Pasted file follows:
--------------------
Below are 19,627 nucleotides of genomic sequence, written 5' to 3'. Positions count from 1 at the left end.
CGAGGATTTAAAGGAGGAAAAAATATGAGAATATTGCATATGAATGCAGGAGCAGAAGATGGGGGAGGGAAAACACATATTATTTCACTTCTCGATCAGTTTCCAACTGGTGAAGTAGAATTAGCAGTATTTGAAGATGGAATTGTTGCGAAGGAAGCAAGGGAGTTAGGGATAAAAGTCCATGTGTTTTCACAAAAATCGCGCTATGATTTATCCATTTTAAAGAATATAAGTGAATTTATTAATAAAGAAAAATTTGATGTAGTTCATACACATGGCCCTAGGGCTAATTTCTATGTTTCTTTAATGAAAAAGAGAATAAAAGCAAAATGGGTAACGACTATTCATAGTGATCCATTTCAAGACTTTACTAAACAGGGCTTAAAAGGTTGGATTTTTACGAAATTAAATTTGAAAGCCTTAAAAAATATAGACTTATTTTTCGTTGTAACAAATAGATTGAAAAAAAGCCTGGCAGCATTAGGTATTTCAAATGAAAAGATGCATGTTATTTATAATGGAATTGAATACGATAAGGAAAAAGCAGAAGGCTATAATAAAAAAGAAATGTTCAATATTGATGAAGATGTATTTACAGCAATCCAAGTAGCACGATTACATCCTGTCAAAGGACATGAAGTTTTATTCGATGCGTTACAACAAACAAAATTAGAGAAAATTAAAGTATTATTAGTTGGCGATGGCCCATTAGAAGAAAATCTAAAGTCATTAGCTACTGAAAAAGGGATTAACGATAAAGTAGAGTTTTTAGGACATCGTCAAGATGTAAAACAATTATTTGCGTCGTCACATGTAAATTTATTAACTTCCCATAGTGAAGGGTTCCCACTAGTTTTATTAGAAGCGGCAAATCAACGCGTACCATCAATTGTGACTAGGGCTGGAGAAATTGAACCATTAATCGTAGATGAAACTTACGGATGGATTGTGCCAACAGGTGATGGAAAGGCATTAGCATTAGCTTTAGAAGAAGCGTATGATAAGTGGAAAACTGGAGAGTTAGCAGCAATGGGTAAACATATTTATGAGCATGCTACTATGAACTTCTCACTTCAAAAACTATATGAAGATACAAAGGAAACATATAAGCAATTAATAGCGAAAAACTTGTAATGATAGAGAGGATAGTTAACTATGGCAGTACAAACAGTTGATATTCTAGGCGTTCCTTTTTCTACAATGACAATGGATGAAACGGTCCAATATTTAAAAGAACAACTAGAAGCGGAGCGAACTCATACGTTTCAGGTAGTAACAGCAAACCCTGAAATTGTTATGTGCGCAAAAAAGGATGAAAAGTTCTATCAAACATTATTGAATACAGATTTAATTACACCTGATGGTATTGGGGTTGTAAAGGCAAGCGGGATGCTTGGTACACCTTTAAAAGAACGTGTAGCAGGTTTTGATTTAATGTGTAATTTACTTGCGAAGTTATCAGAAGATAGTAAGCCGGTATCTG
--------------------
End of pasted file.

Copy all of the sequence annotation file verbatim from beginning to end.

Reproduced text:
Below are 19,627 nucleotides of genomic sequence, written 5' to 3'. Positions count from 1 at the left end.
CGAGGATTTAAAGGAGGAAAAAATATGAGAATATTGCATATGAATGCAGGAGCAGAAGATGGGGGAGGGAAAACACATATTATTTCACTTCTCGATCAGTTTCCAACTGGTGAAGTAGAATTAGCAGTATTTGAAGATGGAATTGTTGCGAAGGAAGCAAGGGAGTTAGGGATAAAAGTCCATGTGTTTTCACAAAAATCGCGCTATGATTTATCCATTTTAAAGAATATAAGTGAATTTATTAATAAAGAAAAATTTGATGTAGTTCATACACATGGCCCTAGGGCTAATTTCTATGTTTCTTTAATGAAAAAGAGAATAAAAGCAAAATGGGTAACGACTATTCATAGTGATCCATTTCAAGACTTTACTAAACAGGGCTTAAAAGGTTGGATTTTTACGAAATTAAATTTGAAAGCCTTAAAAAATATAGACTTATTTTTCGTTGTAACAAATAGATTGAAAAAAAGCCTGGCAGCATTAGGTATTTCAAATGAAAAGATGCATGTTATTTATAATGGAATTGAATACGATAAGGAAAAAGCAGAAGGCTATAATAAAAAAGAAATGTTCAATATTGATGAAGATGTATTTACAGCAATCCAAGTAGCACGATTACATCCTGTCAAAGGACATGAAGTTTTATTCGATGCGTTACAACAAACAAAATTAGAGAAAATTAAAGTATTATTAGTTGGCGATGGCCCATTAGAAGAAAATCTAAAGTCATTAGCTACTGAAAAAGGGATTAACGATAAAGTAGAGTTTTTAGGACATCGTCAAGATGTAAAACAATTATTTGCGTCGTCACATGTAAATTTATTAACTTCCCATAGTGAAGGGTTCCCACTAGTTTTATTAGAAGCGGCAAATCAACGCGTACCATCAATTGTGACTAGGGCTGGAGAAATTGAACCATTAATCGTAGATGAAACTTACGGATGGATTGTGCCAACAGGTGATGGAAAGGCATTAGCATTAGCTTTAGAAGAAGCGTATGATAAGTGGAAAACTGGAGAGTTAGCAGCAATGGGTAAACATATTTATGAGCATGCTACTATGAACTTCTCACTTCAAAAACTATATGAAGATACAAAGGAAACATATAAGCAATTAATAGCGAAAAACTTGTAATGATAGAGAGGATAGTTAACTATGGCAGTACAAACAGTTGATATTCTAGGCGTTCCTTTTTCTACAATGACAATGGATGAAACGGTCCAATATTTAAAAGAACAACTAGAAGCGGAGCGAACTCATACGTTTCAGGTAGTAACAGCAAACCCTGAAATTGTTATGTGCGCAAAAAAGGATGAAAAGTTCTATCAAACATTATTGAATACAGATTTAATTACACCTGATGGTATTGGGGTTGTAAAGGCAAGCGGGATGCTTGGTACACCTTTAAAAGAACGTGTAGCAGGTTTTGATTTAATGTGTAATTTACTTGCGAAGTTATCAGAAGATAGTAAGCCGGTATCTG